Looking at (the Presidential) Race

In the past week, a lot has been made of studies showing that racism still exists in this country and that it could impact the Presidential race.

Ahem.

Well, duh.

Of course, since the racism seems to run in both directions (one poll showed virtually all African Americans polled were planning to vote for Obama), a win for Obama may be as attributable to racism as a loss.

Ah, yes, I can see some of my liberal readers now:

Warning, my liberal friends, I’m about to go further with this thought. Stop now if you can’t take it.

I could pull quotes from some of the studies and get all technical about this topic but, for now, this is more about my personal feelings.

And why do the personal feelings of a white, conservative female count for anything in a discussion about racism? Because I have a son who is just as Black as Barack Obama.

Of course, this also means that my son is technically just as White* as he is Black. And, like Mr. Obama, while N’s skin may be dark, he is being raised in a White environment (Obama’s was not entirely, with influences from his Kenyan father and Indonesian step-father, but a lot of time was spent with just his mother when she was single, then with his maternal grandmother).

So, what is the point?

Obama has made it very clear that it is his intention to be the first Black President of the United States of America. From the very beginning, his campaign has made his race a factor. And they have decided that his race is African American. And if that is how he wants to define himself, that is just fine–maybe even logical. But, if you want to label yourself in a way that will give you stronger appeal to certain voters, you have to be prepared for the realities that come with those labels.

Yes, I know that people look at Barack Obama and see “Black.” I’m not trying to say he should try to pass himself off as White. But, over the course of this campaign, I have seen times that he has attempted to distance himself from his White mother and grandmother. And I can’t help but wonder if that has anything to do with the same thinking that causes many liberals to declare that all of President Bush’s Black appointees didn’t count because they weren’t “Black enough.”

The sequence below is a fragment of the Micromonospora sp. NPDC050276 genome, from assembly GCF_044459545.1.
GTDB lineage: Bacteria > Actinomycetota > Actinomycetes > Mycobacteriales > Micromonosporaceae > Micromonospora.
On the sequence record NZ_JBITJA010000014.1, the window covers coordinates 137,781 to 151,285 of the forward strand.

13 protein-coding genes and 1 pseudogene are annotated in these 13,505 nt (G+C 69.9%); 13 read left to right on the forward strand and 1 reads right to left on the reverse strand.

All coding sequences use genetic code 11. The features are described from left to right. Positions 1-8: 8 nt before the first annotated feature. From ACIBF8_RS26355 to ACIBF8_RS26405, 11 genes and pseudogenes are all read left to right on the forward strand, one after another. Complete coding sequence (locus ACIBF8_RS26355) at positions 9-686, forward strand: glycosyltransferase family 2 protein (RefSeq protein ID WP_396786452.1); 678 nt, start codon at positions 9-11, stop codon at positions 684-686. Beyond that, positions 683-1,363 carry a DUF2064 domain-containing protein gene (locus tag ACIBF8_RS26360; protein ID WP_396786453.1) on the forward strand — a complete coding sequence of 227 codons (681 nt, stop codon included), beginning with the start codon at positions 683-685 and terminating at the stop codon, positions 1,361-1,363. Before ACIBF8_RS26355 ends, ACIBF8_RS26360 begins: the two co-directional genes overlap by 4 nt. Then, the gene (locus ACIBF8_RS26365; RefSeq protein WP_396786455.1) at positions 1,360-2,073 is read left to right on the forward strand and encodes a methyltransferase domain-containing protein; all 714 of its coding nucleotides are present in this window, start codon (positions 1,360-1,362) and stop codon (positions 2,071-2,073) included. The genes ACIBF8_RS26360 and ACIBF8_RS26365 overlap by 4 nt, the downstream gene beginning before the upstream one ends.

Racism exists. That is the horrible reality of our world. I am all but incapable of watching programs on white supremacy groups because they pretty much give me anxiety attacks. The thought of someone looking at my son and seeing anything less than the wonderful person that he is is absolutely maddening. (Of course, the fact that organizations like The National Association of Black Social Workers would rather have it so that I could have never adopted my son because of my race is rather maddening, too).

Barack Obama is intelligent and charismatic. He has strong political views. These are things that aren’t affected by whether he is Black, White, Biracial, Green, or Polka-dotted. Race is not the right reason to vote against him**.

Race is also not the right reason to vote for him.

We need to just focus on the issues.

 

 

*If you feel like leaving a comment to educate me on why saying he is just as White as Black is wrong, don’t bother. I am not talking about racial perception. I understand that many biracial people are automatically categorized as Black by others, although my experience is that “Biracial” is becoming a very common way of classifying. N~ is not the only Biracial person in our family. Even the ones who live with both biological parents refer to themselves as “mixed,” and some of them appear to be White. My point has to do with honoring all parts of your heritage equally.